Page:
Tennis Elbow Exercises for Unrivaled Pain Relief $0.00

Tennis Elbow Exercises for Unrivaled Pain Relief

By: Rebecca Moore | Jul 27, 2018
Tennis Elbow Exercises for Unrivaled Pain Relief

There aren’t many exercises out there claiming that they can nearly eliminate a musculoskeletal injury single-handedly; the body is complex, and rehabilitative best-practices demand that injury recovery be equally dynamic. However, almost a decade ago, one clinician’s evidence-based innovation changed the way that physical therapists, occupational therapists, chiropractors, and other hands-on healthcare professionals treated tennis elbow forever. With thousands of people experiencing tennis elbow every year, this exercise is as essential as it is easy and effective. Today, we’re diving into this movement known around the world, and why it deserves all of this hype.


Tennis Elbow Treatment Basics


Risk Factors


Before we get into the exercise, let’s understand what we’re up against. While lateral epicondylitis, known on the streets as tennis elbow, is associated to athletics by name, patients of most ages and occupations can experience this repetitive microtrauma to the common extensor tendon, or the extensor carpi radialis brevis. This condition can stem from:


  1. Over-gripping objects throughout the day

  2. Repetitive motions that cause stress to elbow and connecting musculature (ex. forearms)

This obviously puts tennis players at risk, but they only constitute a small percentage of tennis elbow cases throughout any given year. The average person is susceptible to lateral epicondylitis simply from gripping a phone, gripping weights at the gym or working a job where he or she is performing a manual task: painters, cooks, musicians, or anyone who carries or lifts objects are among a few professions that make up the majority of patients.


Evaluating and Diagnosing Tennis Elbow


If your patient is experiencing pain on the outside of his or her elbow, tennis elbow may be an obvious conclusion. However, there are a few tests you can keep in your clinical toolbox to better evaluate this condition:


  • Point tenderness distal and medial to the lateral epicondyle

  • Decreased grip strength in the effected arm

  • Positive findings with special tests such as the Mills and/or Cozen test.

Eccentric Exercise: The Secret to Better Tennis Elbow Rehabilitation


Tim Tyler MS, PT, ATC knew that there had to be a better solution to treating tennis elbow. After treating one too many patients with lateral epicondylitis who had tried many times to eliminate their symptoms, he turned to the power of eccentric exercises to seek out much needed relief for his suffering patients. But why focus on eccentrics?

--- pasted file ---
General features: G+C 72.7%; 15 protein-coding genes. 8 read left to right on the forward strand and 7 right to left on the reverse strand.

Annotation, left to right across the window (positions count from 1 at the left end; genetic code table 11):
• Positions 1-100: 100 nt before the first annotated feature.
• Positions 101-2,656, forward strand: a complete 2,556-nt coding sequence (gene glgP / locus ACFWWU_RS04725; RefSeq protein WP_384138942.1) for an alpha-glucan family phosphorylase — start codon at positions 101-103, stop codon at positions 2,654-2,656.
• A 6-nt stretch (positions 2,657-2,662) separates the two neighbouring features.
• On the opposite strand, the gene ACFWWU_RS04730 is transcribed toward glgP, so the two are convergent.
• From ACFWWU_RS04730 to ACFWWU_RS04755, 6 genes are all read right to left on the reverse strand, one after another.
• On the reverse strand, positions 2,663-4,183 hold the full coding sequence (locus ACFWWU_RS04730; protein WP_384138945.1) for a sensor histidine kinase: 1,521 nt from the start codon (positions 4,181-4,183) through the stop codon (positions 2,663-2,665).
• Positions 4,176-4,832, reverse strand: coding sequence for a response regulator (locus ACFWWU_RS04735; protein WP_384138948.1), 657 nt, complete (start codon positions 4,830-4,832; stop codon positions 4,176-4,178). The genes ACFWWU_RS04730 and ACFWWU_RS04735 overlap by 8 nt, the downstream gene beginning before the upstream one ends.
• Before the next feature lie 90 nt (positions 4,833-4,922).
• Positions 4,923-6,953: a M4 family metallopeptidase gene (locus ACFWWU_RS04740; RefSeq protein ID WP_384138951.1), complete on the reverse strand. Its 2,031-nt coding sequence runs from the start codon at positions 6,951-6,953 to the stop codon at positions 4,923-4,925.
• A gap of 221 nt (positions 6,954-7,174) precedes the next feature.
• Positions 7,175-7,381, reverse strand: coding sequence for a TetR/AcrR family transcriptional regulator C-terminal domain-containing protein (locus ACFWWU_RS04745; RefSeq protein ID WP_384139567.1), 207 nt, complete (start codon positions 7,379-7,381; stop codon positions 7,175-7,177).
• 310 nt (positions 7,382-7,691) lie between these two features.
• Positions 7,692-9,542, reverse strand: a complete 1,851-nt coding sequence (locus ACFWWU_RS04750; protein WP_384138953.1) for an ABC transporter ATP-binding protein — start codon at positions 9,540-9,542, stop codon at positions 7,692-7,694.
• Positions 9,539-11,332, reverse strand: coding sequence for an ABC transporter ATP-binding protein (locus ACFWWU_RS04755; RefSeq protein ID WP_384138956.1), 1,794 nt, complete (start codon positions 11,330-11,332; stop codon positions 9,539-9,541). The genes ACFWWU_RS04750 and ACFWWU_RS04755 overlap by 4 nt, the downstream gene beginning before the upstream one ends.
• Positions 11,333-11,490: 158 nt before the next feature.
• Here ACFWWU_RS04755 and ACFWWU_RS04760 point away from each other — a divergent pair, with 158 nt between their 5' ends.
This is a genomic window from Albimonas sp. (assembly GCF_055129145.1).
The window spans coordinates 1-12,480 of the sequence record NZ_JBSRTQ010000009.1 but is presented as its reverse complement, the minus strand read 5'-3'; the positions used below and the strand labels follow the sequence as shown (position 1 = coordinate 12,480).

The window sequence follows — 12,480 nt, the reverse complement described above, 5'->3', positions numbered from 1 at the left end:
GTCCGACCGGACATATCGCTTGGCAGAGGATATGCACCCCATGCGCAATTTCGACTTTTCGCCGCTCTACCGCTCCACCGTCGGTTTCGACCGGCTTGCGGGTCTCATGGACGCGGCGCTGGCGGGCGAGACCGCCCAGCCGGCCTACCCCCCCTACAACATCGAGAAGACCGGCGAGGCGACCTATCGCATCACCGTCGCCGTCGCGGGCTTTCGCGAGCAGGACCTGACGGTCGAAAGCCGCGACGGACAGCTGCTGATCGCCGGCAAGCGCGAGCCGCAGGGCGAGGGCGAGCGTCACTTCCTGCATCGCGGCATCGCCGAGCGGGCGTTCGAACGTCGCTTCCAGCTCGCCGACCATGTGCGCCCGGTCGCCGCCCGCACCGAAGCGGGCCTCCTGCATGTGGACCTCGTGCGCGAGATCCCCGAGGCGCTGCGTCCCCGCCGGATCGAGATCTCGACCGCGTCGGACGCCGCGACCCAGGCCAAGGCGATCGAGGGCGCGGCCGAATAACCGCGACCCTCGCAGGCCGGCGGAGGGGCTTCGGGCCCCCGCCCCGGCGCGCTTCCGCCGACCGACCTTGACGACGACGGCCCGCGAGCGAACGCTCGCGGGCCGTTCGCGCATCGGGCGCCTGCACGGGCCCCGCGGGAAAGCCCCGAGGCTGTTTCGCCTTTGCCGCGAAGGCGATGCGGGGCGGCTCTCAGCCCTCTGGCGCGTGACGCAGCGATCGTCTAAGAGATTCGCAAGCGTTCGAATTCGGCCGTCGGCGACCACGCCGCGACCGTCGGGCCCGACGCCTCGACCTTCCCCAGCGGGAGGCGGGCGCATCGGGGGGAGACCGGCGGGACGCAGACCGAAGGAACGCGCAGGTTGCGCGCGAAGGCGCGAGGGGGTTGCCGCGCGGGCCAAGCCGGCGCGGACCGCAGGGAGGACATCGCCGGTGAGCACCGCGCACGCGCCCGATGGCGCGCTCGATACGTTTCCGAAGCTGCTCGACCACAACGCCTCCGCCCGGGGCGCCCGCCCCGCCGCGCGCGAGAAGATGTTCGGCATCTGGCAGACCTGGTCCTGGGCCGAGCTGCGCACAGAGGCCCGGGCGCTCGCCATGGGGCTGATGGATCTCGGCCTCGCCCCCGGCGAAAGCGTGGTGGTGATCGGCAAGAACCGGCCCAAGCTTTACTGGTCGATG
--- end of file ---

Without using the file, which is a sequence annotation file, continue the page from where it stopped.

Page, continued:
While traditional concentric exercises (a more common form of movement or exercise) relies on the shortening of the muscle, eccentric motions lengthen and simultaneously contract the muscle. The result of combining load with length is a heightened absorption of energy that builds strength and repairs muscles and tendons.


“Isolated eccentrics using the FlexBar are so important is because there have been studies that show that, with isolated eccentrics, you can model the tendon into a healthy tendon,” said Tyler. “The tendinosis and that fibrotic tissue within the tendon actually goes away. They’ve shown that with ultrasound in the Achilles tendon model in humans as well.”


When utilized appropriately, other studies have found that, regardless of the duration of symptoms, the most effective therapeutic intervention for lateral epicondylalgia is eccentric training.


“In 2007, Croisier et al. performed an intervention study on 92 patients…. At the conclusion of the experiment, the eccentric group had significantly less pain, mitigated bilateral strength deficits, improved homogenous tendon integrity and improved disability status when compared with the control group” (Kenas et al. 2015).

The One Exercise to Rule Them All (and Four Others for Good Measure)


Tyler’s revolutionary exercise, the Tyler Twist, is a culmination of his expertise in eccentric training and a movement that truly exemplifies simplicity. Using only a single TheraBand FlexBar, this world-renowned exercise has been proven to decrease lateral epicondylitis pain by 81% and increase strength by 79% (Tyler et al 2010; Tyler et al. 2014).


This exercise may be all your patients need to recover from tennis elbow, but building a comprehensive rehabilitation and strengthening program can potentially create longer-lasting results and a better clinical experience for your patients. In this segment of the Injury Management Series, you’ll find Tim Tyler’s top five tennis elbow rehabilitation exercises (including the Tyler Twist!). All you need is a FlexBar, a TheraBand CLX Elastic Resistance Band and a TheraBand CLX Door Anchor!


Hear from Tim Tyler himself while you check out the full playlist of his exercises.




Click here to save and use this PDF to incorporate these exercises into your practice for patients of all ages!


Exercises for Tennis Elbow


Sources:

Kenas A et al. 2015. Eccentric interventions for lateral epicondylalgia. Strength Condition J. 37(5):47-52

Tyler T, et al. 2010. Addition of isolated wrist extensor eccentric exercise to standard treatment for chronic lateral epicondylosis: A prospective randomized trial. J Shoulder Elbow Surg.19(6):917-922.

Tyler T et al. 2014. Clinical outcomes of the addition of eccentrics for rehabilitation of previously failed treatments of golfers elbow. Int J Sports Phys Ther. 9(3):365-70.

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